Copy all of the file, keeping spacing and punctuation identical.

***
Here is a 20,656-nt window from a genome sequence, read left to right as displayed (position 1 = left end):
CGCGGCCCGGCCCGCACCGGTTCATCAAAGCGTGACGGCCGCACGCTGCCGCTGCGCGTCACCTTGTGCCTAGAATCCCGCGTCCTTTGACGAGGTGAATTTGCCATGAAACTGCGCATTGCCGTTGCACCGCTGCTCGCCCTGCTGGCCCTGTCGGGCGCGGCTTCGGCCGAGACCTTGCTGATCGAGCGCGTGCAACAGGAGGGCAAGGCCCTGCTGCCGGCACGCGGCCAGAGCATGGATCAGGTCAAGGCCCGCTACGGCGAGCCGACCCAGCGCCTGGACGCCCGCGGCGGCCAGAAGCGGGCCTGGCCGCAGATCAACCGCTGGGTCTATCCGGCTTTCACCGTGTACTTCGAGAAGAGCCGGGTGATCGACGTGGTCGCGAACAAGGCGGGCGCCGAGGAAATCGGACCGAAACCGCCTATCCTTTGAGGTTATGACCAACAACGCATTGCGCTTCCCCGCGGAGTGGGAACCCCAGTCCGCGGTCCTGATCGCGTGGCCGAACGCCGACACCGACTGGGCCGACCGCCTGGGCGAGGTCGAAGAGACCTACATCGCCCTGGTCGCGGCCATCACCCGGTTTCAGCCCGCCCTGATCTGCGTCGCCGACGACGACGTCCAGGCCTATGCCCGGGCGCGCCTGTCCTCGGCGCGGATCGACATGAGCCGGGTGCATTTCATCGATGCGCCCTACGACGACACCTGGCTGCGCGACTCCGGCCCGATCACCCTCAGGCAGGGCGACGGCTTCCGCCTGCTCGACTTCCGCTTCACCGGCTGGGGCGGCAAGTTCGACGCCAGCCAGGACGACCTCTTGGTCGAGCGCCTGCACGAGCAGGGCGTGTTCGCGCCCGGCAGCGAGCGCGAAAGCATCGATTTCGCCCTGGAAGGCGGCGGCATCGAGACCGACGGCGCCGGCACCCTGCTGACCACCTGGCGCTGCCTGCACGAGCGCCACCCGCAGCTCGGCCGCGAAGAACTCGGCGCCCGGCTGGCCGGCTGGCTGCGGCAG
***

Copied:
Here is a 20,656-nt window from a genome sequence, read left to right as displayed (position 1 = left end):
CGCGGCCCGGCCCGCACCGGTTCATCAAAGCGTGACGGCCGCACGCTGCCGCTGCGCGTCACCTTGTGCCTAGAATCCCGCGTCCTTTGACGAGGTGAATTTGCCATGAAACTGCGCATTGCCGTTGCACCGCTGCTCGCCCTGCTGGCCCTGTCGGGCGCGGCTTCGGCCGAGACCTTGCTGATCGAGCGCGTGCAACAGGAGGGCAAGGCCCTGCTGCCGGCACGCGGCCAGAGCATGGATCAGGTCAAGGCCCGCTACGGCGAGCCGACCCAGCGCCTGGACGCCCGCGGCGGCCAGAAGCGGGCCTGGCCGCAGATCAACCGCTGGGTCTATCCGGCTTTCACCGTGTACTTCGAGAAGAGCCGGGTGATCGACGTGGTCGCGAACAAGGCGGGCGCCGAGGAAATCGGACCGAAACCGCCTATCCTTTGAGGTTATGACCAACAACGCATTGCGCTTCCCCGCGGAGTGGGAACCCCAGTCCGCGGTCCTGATCGCGTGGCCGAACGCCGACACCGACTGGGCCGACCGCCTGGGCGAGGTCGAAGAGACCTACATCGCCCTGGTCGCGGCCATCACCCGGTTTCAGCCCGCCCTGATCTGCGTCGCCGACGACGACGTCCAGGCCTATGCCCGGGCGCGCCTGTCCTCGGCGCGGATCGACATGAGCCGGGTGCATTTCATCGATGCGCCCTACGACGACACCTGGCTGCGCGACTCCGGCCCGATCACCCTCAGGCAGGGCGACGGCTTCCGCCTGCTCGACTTCCGCTTCACCGGCTGGGGCGGCAAGTTCGACGCCAGCCAGGACGACCTCTTGGTCGAGCGCCTGCACGAGCAGGGCGTGTTCGCGCCCGGCAGCGAGCGCGAAAGCATCGATTTCGCCCTGGAAGGCGGCGGCATCGAGACCGACGGCGCCGGCACCCTGCTGACCACCTGGCGCTGCCTGCACGAGCGCCACCCGCAGCTCGGCCGCGAAGAACTCGGCGCCCGGCTGGCCGGCTGGCTGCGGCAG